We went to Jerolim Island more than once. This small island gem captured our hearts. You can either get of at the first stop where you will find a beautiful quite beach with a rather simlpe but very cosy beach bar or you can go on to Carpe Diem Beach where the crowds go on partying day and night. We choose the first option. Here you will find a beautiful small cove with amazing clear water. Its possible to rent sun-loungers placed on wooden platforms built onto the cliffs. The bar serves cold drinks and simple food. The atmosphere is very relaxed and the beach never got overcrowded like the ones on the main island. What a great place to refuel energy. At this little beach clothes is optional.
Take the local bus
It can be quite a challenge to pull you self away from the amazing town of Hvar and the beautiful close-by beaches but the island has so much to offers its visitors. Do you self a favor and criss-cross the island in the search of wonderful landscapes, historic cities, breathtaking view-points, secluded coves or maybe The Stari Grad Plain, a Unesco World Heritage Site.
There are several options when it comes to transportation on the island. We chose to take the local bus. Buses on Hvar are operated by the Cazmatrans Company and their buses connect all four municipalities, however, departure/arrival point is always Hvar Town. Bus tickets are bought on board, directly from the driver and prices are very reasonable. The frequency of departures rises during the summer season.
For centuries Hvar was known as the Lavender Island and almost 10 % of the worlds lavender oil production came from here. These days the lavender oil production has become very limited but during the lavender peak season, you will still be wowed by the fragrance and the vast fields of beautiful light purple flowers growing in the rocky soil.
Stunning lavender fields are found around Zasatrazisce, Gdinj and Bogomolje and in late June they even have a lavender festival in Velo Grablje. Both Jelsa and Stari Grad are frequently serviced by public buses and are both worth to pay a visit. We don’t think they quite have the same stunning beauty as Hvar town but they certainly have their own charm. Life is lived at a slower pace here.
Stari Grad or Old Town in English is, in fact, the oldest town in Croatia and dates back to 384 b.c and due to its very long history, time has left many monuments in the urban structure of the town. When walking through the narrow cobblestone streets and small squares you can almost hear the whispering of past times. The old houses and buildings have been restored with much love and nowadays you easily feel the glory of former days. The pedestrian-only Stari Grad old town is close to the city’s marina. Here you can enjoy the view of the fjord and the many ships that daily enter the small picturesque harbour.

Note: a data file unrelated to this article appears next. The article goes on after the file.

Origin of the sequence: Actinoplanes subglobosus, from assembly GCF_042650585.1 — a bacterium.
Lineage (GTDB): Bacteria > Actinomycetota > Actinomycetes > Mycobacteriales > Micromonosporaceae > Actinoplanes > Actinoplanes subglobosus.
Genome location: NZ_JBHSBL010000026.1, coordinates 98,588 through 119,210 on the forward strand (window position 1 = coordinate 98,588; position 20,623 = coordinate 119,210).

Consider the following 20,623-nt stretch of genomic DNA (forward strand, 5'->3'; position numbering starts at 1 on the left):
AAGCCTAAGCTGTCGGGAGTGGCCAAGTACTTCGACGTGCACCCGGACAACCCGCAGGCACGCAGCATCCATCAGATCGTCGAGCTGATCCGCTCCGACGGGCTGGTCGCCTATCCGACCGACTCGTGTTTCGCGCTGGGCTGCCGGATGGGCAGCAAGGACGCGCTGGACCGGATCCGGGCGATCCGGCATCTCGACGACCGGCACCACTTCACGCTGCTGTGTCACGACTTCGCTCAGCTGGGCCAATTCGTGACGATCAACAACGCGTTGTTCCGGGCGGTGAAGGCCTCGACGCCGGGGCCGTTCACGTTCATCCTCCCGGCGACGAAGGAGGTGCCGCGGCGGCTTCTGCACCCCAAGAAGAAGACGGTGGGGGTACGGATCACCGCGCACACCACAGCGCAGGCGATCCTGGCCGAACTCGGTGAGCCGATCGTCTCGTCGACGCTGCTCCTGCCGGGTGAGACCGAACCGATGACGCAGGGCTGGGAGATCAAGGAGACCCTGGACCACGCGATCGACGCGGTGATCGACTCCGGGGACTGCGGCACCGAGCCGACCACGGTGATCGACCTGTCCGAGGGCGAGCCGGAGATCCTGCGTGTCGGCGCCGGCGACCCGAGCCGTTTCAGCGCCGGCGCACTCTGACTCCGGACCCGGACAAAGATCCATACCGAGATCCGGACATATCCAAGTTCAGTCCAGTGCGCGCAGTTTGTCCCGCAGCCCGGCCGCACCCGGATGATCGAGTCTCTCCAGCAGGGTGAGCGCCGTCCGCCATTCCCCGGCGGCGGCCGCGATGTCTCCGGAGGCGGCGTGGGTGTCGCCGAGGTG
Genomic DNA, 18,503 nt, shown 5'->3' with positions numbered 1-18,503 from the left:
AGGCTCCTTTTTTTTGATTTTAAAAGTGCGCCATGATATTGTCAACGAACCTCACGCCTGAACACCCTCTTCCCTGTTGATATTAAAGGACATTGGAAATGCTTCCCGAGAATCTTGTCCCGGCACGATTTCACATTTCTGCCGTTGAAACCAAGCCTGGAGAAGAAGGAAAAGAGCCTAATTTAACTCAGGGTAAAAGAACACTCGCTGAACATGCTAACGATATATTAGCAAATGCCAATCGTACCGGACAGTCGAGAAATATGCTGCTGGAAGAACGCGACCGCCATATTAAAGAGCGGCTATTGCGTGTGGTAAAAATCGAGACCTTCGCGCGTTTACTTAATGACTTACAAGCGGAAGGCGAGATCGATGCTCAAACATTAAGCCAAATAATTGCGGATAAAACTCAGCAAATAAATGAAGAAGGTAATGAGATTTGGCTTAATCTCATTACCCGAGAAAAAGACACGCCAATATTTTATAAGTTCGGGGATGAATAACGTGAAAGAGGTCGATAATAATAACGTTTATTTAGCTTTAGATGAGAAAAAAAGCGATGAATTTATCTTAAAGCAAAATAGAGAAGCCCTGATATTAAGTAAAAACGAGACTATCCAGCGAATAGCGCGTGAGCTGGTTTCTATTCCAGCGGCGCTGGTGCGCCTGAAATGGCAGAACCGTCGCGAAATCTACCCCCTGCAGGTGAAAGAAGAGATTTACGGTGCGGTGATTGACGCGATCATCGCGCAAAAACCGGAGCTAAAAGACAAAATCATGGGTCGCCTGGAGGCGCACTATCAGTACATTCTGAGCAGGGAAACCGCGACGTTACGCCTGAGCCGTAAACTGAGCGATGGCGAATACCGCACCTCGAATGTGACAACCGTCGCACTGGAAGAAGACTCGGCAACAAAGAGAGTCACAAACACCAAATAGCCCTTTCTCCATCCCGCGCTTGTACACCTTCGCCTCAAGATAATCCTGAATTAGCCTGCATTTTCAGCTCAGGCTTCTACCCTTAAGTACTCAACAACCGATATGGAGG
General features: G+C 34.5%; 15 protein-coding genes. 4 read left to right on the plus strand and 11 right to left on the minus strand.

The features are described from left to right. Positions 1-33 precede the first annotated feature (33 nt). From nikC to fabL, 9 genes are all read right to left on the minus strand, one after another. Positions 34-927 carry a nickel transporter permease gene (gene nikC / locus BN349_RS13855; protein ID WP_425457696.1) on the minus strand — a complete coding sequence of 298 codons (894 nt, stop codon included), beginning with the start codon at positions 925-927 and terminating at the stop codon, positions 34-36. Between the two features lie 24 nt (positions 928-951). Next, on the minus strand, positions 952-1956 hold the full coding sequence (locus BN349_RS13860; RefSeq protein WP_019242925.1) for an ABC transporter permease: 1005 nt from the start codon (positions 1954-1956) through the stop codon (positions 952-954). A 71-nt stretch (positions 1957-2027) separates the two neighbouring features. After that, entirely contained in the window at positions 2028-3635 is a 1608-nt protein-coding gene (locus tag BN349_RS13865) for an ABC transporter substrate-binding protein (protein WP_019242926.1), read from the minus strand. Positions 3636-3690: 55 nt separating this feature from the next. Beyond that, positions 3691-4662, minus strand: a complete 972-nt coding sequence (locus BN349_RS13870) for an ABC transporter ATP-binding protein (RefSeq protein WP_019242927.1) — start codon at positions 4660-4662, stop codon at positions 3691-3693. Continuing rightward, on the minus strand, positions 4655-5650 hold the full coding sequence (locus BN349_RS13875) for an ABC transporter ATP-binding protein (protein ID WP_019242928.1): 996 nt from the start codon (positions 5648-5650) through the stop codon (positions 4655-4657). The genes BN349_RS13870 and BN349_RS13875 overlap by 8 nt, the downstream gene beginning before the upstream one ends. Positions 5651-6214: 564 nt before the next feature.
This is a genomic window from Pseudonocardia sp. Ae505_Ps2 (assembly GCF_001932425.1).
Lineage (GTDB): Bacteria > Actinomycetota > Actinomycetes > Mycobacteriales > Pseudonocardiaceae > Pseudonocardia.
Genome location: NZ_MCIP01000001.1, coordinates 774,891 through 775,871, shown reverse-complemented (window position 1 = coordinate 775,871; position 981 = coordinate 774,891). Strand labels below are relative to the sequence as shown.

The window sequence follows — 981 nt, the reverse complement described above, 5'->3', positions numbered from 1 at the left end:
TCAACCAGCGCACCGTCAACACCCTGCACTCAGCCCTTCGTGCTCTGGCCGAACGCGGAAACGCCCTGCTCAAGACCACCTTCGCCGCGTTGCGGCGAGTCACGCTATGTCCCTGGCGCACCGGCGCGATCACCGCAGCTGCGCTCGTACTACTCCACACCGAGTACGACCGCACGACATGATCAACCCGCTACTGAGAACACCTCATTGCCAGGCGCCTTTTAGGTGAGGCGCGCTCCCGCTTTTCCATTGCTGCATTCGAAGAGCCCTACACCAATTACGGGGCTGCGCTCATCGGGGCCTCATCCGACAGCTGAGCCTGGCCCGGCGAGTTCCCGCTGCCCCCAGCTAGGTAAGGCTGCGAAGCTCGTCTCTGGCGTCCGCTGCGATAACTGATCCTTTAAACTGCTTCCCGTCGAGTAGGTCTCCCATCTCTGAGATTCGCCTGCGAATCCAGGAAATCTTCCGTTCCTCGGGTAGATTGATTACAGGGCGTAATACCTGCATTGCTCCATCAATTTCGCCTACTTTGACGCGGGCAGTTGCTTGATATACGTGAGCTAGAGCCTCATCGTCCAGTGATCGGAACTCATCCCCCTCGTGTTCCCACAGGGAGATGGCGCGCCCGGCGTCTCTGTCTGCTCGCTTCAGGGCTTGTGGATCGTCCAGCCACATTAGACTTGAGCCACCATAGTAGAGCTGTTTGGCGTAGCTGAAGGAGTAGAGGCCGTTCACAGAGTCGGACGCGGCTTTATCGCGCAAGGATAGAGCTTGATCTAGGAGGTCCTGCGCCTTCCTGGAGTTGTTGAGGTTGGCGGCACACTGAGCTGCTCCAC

When going from Stari Grad To Jelsa you will pass close-by or through the Stari Grad Plain. The Plain is one of Croatia’s 7 UNESCO protected locations and worth to pay a visit.
The large plain occupies the island’s central area and is in fact, a cultured landscape, formed by thousand of years of human labour. Here you will find paths and low stonewalls crisscrossing the landscape. A stunning comprehensive system of land use and agricultural colonization by the Greeks dating back to the 4th century BC. The Greek colonizers subdivided the land into lots and planted olive trees and grapevines, the same crops you will find to day. When visiting the Stari Grad Plain, you get a glimpse into 2400 years of human history. This is how long this patch of land has remained almost unchanged.
The Stari Grad Plain is the best preserved of its kind throughout the Mediterranean area.
After spending your day in Stari Grad and maybe the Plain, arriving in Jelsa gives you the opportunity of having a late lunch in one of the many restaurants surrounding the beautiful harbour.
After lunch, you can wander through the narrow alleyways of the town or maybe enjoy a longer stroll to the
You can take a swim in the crystal clear water, sunbathe or have a nap on one of the small wooden platforms scattered across the rock walls or simply just chill in a sun-lounger while sipping a glass of cold Croatian white wine.
The Island of Hvar has something to offer every single one of its visitors. We are already looking forward to our next stay.